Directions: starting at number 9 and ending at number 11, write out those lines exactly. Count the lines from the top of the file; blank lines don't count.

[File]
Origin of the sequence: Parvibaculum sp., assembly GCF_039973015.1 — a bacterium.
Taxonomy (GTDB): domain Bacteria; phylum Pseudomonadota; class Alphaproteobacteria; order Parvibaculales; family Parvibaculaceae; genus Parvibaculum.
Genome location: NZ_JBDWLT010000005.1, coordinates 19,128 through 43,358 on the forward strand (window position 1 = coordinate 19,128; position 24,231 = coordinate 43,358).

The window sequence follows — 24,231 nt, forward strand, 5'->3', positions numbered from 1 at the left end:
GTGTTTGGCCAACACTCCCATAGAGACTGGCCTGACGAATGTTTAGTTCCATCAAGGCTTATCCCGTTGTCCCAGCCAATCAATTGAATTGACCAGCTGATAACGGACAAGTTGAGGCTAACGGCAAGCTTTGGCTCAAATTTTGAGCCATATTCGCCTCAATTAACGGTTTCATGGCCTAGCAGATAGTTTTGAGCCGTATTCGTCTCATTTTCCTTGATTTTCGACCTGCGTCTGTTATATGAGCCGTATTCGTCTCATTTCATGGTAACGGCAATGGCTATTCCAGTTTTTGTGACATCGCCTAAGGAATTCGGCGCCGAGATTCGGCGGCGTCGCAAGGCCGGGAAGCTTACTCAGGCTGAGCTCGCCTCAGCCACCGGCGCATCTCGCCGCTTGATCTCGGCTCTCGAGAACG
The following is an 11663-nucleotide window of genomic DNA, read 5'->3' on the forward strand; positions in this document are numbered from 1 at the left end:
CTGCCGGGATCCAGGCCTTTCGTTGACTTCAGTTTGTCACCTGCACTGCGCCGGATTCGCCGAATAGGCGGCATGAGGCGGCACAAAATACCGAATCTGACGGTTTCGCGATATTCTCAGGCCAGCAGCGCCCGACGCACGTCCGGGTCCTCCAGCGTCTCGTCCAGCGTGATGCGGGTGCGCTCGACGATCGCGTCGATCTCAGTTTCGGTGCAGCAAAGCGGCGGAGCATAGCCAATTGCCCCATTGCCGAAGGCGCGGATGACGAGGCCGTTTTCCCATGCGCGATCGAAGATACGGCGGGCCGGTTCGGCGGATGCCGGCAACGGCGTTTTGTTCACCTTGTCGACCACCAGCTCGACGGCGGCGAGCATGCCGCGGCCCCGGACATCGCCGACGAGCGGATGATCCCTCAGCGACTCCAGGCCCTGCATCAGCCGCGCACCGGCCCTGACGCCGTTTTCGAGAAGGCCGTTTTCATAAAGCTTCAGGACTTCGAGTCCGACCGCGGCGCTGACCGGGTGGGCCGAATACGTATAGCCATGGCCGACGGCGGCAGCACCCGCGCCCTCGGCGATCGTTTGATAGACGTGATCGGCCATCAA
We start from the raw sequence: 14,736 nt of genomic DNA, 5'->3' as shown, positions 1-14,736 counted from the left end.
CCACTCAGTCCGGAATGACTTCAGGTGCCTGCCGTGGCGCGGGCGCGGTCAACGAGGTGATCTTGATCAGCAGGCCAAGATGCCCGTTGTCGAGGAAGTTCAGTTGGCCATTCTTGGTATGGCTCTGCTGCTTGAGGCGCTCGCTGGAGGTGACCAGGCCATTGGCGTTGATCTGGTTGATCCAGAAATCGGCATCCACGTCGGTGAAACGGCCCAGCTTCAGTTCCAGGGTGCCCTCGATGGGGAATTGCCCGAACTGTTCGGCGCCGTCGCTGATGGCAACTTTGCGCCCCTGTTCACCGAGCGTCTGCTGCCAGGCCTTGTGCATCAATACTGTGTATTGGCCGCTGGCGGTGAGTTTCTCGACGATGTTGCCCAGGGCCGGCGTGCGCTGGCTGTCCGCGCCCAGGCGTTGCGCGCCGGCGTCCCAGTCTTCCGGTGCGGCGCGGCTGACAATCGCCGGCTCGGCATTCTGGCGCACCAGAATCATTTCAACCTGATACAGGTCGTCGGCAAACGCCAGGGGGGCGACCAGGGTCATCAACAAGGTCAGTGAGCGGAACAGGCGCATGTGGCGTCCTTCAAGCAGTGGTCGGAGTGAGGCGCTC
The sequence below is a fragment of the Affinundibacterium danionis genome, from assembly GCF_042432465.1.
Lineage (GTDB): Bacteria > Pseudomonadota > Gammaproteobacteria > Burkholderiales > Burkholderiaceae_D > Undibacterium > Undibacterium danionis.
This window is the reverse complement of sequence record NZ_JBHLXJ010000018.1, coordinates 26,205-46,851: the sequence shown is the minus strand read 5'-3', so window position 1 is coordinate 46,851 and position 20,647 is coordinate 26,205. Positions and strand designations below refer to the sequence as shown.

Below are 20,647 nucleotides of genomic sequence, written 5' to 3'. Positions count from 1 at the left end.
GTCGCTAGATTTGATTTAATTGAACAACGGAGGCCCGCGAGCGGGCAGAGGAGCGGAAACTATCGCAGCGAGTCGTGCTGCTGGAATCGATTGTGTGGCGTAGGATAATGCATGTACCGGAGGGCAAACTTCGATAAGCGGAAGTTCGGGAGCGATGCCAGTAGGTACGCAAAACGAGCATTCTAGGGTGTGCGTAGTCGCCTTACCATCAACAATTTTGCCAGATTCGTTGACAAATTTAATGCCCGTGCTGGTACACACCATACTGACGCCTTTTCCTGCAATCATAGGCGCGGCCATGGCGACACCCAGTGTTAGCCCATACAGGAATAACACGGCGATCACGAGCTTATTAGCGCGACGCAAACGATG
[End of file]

CCACTCAGTCCGGAATGACTTCAGGTGCCTGCCGTGGCGCGGGCGCGGTCAACGAGGTGATCTTGATCAGCAGGCCAAGATGCCCGTTGTCGAGGAAGTTCAGTTGGCCATTCTTGGTATGGCTCTGCTGCTTGAGGCGCTCGCTGGAGGTGACCAGGCCATTGGCGTTGATCTGGTTGATCCAGAAATCGGCATCCACGTCGGTGAAACGGCCCAGCTTCAGTTCCAGGGTGCCCTCGATGGGGAATTGCCCGAACTGTTCGGCGCCGTCGCTGATGGCAACTTTGCGCCCCTGTTCACCGAGCGTCTGCTGCCAGGCCTTGTGCATCAATACTGTGTATTGGCCGCTGGCGGTGAGTTTCTCGACGATGTTGCCCAGGGCCGGCGTGCGCTGGCTGTCCGCGCCCAGGCGTTGCGCGCCGGCGTCCCAGTCTTCCGGTGCGGCGCGGCTGACAATCGCCGGCTCGGCATTCTGGCGCACCAGAATCATTTCAACCTGATACAGGTCGTCGGCAAACGCCAGGGGGGCGACCAGGGTCATCAACAAGGTCAGTGAGCGGAACAGGCGCATGTGGCGTCCTTCAAGCAGTGGTCGGAGTGAGGCGCTC
The sequence below is a fragment of the Affinundibacterium danionis genome, from assembly GCF_042432465.1.
Lineage (GTDB): Bacteria > Pseudomonadota > Gammaproteobacteria > Burkholderiales > Burkholderiaceae_D > Undibacterium > Undibacterium danionis.